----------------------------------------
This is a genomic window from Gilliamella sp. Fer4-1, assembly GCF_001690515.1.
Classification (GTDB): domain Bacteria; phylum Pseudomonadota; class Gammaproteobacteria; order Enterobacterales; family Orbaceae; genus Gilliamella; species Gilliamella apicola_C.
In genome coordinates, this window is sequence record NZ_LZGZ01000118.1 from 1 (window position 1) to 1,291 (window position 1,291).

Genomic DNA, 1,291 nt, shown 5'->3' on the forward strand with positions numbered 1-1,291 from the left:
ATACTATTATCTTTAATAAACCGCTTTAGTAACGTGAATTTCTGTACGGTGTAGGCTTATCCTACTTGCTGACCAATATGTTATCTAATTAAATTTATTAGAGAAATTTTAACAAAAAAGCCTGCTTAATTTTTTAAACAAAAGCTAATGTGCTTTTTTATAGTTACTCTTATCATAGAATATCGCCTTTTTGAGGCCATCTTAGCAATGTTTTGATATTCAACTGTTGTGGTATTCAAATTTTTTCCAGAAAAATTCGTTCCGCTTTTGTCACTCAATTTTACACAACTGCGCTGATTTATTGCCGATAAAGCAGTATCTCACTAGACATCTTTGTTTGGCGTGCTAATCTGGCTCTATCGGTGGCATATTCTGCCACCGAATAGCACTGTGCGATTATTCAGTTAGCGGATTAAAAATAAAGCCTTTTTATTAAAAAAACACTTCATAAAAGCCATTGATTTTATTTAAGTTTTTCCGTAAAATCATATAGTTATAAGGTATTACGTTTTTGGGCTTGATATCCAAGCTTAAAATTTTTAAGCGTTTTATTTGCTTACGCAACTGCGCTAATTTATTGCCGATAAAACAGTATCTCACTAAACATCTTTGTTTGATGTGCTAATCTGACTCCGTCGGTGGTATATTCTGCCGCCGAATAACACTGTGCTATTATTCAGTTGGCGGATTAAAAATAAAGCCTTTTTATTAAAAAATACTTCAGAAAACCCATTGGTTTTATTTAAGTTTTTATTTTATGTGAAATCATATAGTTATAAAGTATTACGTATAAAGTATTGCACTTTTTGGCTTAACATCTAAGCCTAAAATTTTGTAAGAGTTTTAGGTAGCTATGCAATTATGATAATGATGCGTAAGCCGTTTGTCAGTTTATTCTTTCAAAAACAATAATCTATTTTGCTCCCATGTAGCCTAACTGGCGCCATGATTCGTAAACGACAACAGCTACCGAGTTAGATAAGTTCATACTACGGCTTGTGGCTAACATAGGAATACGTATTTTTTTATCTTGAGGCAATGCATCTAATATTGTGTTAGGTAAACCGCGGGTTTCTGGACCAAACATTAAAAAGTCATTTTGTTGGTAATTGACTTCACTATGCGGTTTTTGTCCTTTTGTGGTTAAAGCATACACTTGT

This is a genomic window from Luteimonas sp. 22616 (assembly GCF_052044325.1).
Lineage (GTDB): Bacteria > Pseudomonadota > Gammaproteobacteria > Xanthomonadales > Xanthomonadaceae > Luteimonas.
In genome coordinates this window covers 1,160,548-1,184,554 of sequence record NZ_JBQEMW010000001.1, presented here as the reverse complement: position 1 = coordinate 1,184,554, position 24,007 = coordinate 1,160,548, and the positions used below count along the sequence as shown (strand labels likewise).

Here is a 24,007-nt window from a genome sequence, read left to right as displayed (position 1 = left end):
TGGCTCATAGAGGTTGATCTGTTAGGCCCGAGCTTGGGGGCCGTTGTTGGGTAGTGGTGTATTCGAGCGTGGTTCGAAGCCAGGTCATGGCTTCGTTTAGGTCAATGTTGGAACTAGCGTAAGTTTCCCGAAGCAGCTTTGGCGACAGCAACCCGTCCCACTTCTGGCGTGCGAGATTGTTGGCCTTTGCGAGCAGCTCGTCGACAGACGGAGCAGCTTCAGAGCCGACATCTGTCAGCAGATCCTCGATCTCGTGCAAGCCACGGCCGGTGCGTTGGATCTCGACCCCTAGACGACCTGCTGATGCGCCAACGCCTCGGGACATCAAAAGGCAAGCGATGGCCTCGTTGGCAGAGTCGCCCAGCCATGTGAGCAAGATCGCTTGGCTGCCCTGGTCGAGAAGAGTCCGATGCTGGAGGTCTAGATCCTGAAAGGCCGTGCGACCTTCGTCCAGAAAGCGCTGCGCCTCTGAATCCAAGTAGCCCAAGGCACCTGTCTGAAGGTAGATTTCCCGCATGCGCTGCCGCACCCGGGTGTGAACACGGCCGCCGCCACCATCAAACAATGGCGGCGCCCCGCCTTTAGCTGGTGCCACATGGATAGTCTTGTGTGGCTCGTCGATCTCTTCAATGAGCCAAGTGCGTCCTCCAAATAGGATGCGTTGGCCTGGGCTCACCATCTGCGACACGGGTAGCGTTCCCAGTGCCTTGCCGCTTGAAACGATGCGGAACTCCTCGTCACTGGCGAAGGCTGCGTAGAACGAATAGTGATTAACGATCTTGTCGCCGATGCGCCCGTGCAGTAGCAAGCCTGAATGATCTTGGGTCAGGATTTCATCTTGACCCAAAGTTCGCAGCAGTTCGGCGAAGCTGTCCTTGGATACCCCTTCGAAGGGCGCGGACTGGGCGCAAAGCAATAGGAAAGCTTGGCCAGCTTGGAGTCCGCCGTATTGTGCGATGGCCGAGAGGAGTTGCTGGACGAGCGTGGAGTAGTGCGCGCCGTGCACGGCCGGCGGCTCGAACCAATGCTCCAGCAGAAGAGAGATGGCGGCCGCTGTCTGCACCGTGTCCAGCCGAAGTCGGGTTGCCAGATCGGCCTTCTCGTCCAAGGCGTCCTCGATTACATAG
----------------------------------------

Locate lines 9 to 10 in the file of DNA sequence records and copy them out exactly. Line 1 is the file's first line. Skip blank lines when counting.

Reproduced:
Here is a 24,007-nt window from a genome sequence, read left to right as displayed (position 1 = left end):
TGGCTCATAGAGGTTGATCTGTTAGGCCCGAGCTTGGGGGCCGTTGTTGGGTAGTGGTGTATTCGAGCGTGGTTCGAAGCCAGGTCATGGCTTCGTTTAGGTCAATGTTGGAACTAGCGTAAGTTTCCCGAAGCAGCTTTGGCGACAGCAACCCGTCCCACTTCTGGCGTGCGAGATTGTTGGCCTTTGCGAGCAGCTCGTCGACAGACGGAGCAGCTTCAGAGCCGACATCTGTCAGCAGATCCTCGATCTCGTGCAAGCCACGGCCGGTGCGTTGGATCTCGACCCCTAGACGACCTGCTGATGCGCCAACGCCTCGGGACATCAAAAGGCAAGCGATGGCCTCGTTGGCAGAGTCGCCCAGCCATGTGAGCAAGATCGCTTGGCTGCCCTGGTCGAGAAGAGTCCGATGCTGGAGGTCTAGATCCTGAAAGGCCGTGCGACCTTCGTCCAGAAAGCGCTGCGCCTCTGAATCCAAGTAGCCCAAGGCACCTGTCTGAAGGTAGATTTCCCGCATGCGCTGCCGCACCCGGGTGTGAACACGGCCGCCGCCACCATCAAACAATGGCGGCGCCCCGCCTTTAGCTGGTGCCACATGGATAGTCTTGTGTGGCTCGTCGATCTCTTCAATGAGCCAAGTGCGTCCTCCAAATAGGATGCGTTGGCCTGGGCTCACCATCTGCGACACGGGTAGCGTTCCCAGTGCCTTGCCGCTTGAAACGATGCGGAACTCCTCGTCACTGGCGAAGGCTGCGTAGAACGAATAGTGATTAACGATCTTGTCGCCGATGCGCCCGTGCAGTAGCAAGCCTGAATGATCTTGGGTCAGGATTTCATCTTGACCCAAAGTTCGCAGCAGTTCGGCGAAGCTGTCCTTGGATACCCCTTCGAAGGGCGCGGACTGGGCGCAAAGCAATAGGAAAGCTTGGCCAGCTTGGAGTCCGCCGTATTGTGCGATGGCCGAGAGGAGTTGCTGGACGAGCGTGGAGTAGTGCGCGCCGTGCACGGCCGGCGGCTCGAACCAATGCTCCAGCAGAAGAGAGATGGCGGCCGCTGTCTGCACCGTGTCCAGCCGAAGTCGGGTTGCCAGATCGGCCTTCTCGTCCAAGGCGTCCTCGATTACATAG